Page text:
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"That feels much better," said the hydraulic engineer's wife as she turned round away from the river, while I gazed approvingly into her purple eyes.
I tightened my clasp ever so slightly on her right hand, which itself grasped the cork grip of my fly rod. This was a new and not unpleasurable experiment—teaching by standing behind her with my right arm encircling.
We made our combined cast for the 78th time.
It had been a long, hard day. I suppose I learned to cast a fly when I was about 9, in the wide open spaces of a Scottish loch.
Thirty years later, when I took a small house and 700 yards of strictly dry fly water on the Wiltshire Wylye, friends rallied to my aid. They arrived in carloads, bearing whisky, gin, tonic and other staple foods such as green vegetables to make sure I did not go down with scurvy. Naturally, in return they wanted to catch trout. And so I became a teacher. Not for hire, mind you—only for the fun of it.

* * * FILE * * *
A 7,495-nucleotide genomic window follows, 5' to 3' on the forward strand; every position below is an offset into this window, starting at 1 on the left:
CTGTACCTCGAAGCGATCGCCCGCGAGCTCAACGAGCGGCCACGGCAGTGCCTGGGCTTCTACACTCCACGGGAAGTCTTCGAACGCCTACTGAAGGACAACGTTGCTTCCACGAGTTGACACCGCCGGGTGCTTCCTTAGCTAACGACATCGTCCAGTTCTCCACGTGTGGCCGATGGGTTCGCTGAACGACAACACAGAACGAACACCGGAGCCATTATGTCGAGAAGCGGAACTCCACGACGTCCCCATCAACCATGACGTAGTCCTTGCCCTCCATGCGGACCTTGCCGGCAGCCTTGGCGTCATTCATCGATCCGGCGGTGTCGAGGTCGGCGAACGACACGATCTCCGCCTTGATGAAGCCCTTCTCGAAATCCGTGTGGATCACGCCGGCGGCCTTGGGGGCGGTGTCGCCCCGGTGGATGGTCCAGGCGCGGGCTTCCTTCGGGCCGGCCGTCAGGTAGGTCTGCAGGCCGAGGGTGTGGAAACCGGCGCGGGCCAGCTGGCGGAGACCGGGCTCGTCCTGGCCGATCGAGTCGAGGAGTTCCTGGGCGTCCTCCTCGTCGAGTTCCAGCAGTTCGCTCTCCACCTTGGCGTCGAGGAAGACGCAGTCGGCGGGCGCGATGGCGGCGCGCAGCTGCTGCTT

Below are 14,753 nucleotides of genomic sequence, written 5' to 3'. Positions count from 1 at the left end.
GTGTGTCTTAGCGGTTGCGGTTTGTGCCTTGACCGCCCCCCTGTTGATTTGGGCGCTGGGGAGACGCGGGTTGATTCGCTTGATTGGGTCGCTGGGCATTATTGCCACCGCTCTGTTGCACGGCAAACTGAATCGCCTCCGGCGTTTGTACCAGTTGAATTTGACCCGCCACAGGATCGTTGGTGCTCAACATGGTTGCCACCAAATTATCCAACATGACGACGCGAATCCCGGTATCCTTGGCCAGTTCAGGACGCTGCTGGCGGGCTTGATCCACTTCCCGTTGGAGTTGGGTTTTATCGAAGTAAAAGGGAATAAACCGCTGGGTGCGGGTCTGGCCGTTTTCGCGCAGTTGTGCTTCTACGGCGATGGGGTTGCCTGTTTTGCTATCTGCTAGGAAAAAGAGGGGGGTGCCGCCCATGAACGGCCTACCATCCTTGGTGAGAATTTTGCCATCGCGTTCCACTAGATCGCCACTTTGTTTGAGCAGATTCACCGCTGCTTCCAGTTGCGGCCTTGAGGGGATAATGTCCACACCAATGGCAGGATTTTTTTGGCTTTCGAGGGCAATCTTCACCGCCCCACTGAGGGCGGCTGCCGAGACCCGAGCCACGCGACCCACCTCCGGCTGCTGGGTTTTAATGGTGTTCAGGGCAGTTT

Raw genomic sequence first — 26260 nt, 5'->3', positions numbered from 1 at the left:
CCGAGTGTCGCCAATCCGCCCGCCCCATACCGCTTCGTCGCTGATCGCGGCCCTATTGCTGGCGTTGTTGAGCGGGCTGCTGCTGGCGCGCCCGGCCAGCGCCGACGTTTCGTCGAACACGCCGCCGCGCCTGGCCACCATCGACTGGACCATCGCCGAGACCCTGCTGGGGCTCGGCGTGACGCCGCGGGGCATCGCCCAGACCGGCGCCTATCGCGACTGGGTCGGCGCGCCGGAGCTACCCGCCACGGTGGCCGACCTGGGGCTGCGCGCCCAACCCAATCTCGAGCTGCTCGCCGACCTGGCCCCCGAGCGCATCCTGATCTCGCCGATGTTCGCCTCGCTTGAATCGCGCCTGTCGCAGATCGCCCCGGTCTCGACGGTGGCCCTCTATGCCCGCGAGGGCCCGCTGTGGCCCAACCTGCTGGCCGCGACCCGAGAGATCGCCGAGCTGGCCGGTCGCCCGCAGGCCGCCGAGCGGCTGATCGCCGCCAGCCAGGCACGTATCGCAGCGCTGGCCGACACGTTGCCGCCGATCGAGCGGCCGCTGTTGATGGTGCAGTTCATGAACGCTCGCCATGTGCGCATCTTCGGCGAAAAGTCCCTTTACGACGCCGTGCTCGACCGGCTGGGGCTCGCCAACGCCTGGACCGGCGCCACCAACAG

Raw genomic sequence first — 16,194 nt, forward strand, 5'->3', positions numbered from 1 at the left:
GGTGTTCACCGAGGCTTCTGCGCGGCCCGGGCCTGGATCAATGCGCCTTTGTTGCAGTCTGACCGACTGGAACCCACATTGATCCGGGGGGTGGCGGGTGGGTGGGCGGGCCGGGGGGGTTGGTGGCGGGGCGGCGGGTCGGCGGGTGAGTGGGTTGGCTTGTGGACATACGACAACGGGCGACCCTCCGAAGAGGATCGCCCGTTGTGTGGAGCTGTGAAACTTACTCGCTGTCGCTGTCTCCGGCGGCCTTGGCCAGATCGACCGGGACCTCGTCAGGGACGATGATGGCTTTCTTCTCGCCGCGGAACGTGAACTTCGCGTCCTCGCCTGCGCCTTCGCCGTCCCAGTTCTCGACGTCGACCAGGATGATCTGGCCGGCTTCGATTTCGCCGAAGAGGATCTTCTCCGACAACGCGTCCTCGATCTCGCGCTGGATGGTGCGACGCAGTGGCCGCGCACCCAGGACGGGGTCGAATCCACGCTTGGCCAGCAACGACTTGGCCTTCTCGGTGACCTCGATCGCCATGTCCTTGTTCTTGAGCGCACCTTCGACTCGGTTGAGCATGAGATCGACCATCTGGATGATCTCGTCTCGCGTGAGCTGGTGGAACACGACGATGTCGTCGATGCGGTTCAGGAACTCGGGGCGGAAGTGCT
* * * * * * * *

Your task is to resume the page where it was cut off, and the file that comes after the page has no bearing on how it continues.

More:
I had little idea how to teach, but I picked it up bit by bit, with pupils like the hydraulic engineer's wife. We started in the traditional way, on the lawn with no fly on the cast. I gave a little demonstration, rather a good one I thought. "Slowly back, let the rod do the work, let the line extend almost full behind you, then slowly forward—like that.
Next morning an American couple arrived. The husband sloped away to photograph some thatched houses in the village, and I undertook to teach fly-casting to his wife.
Before long she started casting in earnest, using an immense amount of energy, and I devoted a full 20 minutes to extracting the hook from an intimate section of the upper leg of her priceless Abercrombie & Fitch stretch pants.
Shortly afterward various things occurred which finished my stock of Gold-Ribbed Hare's Ears, and we went back to the house so that I could nip into Salisbury for another dozen or so. My other guests, including the American camera buff, were sunning themselves on the terrace.
I handed the rod to the camera-bedecked American. "You have a try."